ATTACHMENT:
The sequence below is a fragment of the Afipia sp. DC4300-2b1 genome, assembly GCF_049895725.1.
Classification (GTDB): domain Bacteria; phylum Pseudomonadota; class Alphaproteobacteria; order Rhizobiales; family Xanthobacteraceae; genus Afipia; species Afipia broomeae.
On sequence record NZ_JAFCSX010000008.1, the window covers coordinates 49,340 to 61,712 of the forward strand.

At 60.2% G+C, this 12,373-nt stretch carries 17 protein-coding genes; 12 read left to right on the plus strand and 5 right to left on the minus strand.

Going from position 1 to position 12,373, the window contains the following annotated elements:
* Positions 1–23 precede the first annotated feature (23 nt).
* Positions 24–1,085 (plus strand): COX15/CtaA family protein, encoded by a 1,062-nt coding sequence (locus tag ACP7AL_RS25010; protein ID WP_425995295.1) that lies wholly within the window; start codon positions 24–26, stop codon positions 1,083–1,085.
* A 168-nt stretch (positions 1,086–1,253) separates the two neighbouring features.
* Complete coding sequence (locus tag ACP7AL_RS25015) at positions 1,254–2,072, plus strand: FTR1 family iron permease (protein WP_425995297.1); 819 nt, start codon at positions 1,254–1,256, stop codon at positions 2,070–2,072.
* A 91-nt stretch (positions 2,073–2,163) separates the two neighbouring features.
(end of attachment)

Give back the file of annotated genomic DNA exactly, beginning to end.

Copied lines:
The sequence below is a fragment of the Afipia sp. DC4300-2b1 genome, assembly GCF_049895725.1.
Classification (GTDB): domain Bacteria; phylum Pseudomonadota; class Alphaproteobacteria; order Rhizobiales; family Xanthobacteraceae; genus Afipia; species Afipia broomeae.
On sequence record NZ_JAFCSX010000008.1, the window covers coordinates 49,340 to 61,712 of the forward strand.

At 60.2% G+C, this 12,373-nt stretch carries 17 protein-coding genes; 12 read left to right on the plus strand and 5 right to left on the minus strand.

Going from position 1 to position 12,373, the window contains the following annotated elements:
* Positions 1–23 precede the first annotated feature (23 nt).
* Positions 24–1,085 (plus strand): COX15/CtaA family protein, encoded by a 1,062-nt coding sequence (locus tag ACP7AL_RS25010; protein ID WP_425995295.1) that lies wholly within the window; start codon positions 24–26, stop codon positions 1,083–1,085.
* A 168-nt stretch (positions 1,086–1,253) separates the two neighbouring features.
* Complete coding sequence (locus tag ACP7AL_RS25015) at positions 1,254–2,072, plus strand: FTR1 family iron permease (protein WP_425995297.1); 819 nt, start codon at positions 1,254–1,256, stop codon at positions 2,070–2,072.
* A 91-nt stretch (positions 2,073–2,163) separates the two neighbouring features.